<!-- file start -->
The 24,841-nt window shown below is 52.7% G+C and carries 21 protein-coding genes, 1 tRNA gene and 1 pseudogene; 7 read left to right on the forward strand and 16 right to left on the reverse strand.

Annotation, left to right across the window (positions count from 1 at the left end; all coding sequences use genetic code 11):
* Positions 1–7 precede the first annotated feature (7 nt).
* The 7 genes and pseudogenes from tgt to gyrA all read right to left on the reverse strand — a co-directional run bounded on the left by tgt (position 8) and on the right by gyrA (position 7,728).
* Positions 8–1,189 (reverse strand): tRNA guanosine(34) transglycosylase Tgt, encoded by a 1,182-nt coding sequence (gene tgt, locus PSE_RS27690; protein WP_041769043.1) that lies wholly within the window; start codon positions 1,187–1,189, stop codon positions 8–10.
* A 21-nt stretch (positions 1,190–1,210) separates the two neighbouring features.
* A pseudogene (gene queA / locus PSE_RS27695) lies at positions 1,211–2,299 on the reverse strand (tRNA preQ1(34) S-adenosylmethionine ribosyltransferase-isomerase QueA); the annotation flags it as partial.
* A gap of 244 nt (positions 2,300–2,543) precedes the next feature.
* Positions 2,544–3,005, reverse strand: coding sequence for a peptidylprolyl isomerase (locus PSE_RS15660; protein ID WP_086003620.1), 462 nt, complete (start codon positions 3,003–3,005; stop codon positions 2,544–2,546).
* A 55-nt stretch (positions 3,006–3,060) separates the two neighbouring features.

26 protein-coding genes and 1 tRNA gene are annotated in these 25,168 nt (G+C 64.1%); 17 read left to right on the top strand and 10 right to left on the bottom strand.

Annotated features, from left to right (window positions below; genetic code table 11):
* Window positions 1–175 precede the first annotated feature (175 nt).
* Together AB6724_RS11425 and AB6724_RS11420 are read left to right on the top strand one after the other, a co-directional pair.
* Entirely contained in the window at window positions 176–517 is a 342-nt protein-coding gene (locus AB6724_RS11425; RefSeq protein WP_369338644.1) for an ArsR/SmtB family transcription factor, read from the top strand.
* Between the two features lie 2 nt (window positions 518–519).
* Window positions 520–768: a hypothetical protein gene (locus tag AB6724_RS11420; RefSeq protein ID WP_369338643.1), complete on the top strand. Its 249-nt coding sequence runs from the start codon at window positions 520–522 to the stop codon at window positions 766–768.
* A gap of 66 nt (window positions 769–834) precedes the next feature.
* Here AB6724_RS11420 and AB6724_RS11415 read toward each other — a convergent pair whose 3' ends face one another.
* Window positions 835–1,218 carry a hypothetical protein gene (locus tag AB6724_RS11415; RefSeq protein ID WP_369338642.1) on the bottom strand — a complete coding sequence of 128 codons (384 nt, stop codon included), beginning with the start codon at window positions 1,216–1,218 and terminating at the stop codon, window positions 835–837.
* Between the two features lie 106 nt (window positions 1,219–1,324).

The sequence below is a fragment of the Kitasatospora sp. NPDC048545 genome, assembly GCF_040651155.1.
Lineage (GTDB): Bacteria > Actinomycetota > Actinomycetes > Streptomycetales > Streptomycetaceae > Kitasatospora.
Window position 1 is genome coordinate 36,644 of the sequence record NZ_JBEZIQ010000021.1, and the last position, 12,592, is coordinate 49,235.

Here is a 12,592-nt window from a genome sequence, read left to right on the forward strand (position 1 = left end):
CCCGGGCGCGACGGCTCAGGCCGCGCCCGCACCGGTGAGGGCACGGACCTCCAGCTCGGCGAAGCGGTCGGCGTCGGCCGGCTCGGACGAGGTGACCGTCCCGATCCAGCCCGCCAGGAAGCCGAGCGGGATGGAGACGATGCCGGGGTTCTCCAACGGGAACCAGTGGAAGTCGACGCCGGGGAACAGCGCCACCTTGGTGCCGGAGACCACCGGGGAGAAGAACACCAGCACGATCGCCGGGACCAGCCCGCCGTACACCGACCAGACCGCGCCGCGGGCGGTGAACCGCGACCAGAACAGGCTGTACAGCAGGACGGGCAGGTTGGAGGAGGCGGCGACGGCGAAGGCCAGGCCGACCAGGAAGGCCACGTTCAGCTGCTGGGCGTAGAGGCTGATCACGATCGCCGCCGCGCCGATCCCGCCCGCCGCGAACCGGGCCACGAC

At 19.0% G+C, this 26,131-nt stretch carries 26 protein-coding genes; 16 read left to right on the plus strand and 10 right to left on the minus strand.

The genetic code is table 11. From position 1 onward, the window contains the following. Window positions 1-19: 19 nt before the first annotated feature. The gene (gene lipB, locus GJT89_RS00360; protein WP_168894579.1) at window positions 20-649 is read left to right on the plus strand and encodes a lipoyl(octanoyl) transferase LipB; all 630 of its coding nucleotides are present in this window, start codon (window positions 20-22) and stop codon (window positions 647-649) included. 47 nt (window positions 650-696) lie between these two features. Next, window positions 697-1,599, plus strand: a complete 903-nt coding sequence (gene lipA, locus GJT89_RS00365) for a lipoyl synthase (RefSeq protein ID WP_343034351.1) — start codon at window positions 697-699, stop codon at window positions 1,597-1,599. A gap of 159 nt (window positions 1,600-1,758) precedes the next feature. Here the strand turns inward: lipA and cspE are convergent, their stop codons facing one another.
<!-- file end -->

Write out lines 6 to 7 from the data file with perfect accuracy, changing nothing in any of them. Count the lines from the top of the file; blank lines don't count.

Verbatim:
* A 21-nt stretch (positions 1,190–1,210) separates the two neighbouring features.
* A pseudogene (gene queA / locus PSE_RS27695) lies at positions 1,211–2,299 on the reverse strand (tRNA preQ1(34) S-adenosylmethionine ribosyltransferase-isomerase QueA); the annotation flags it as partial.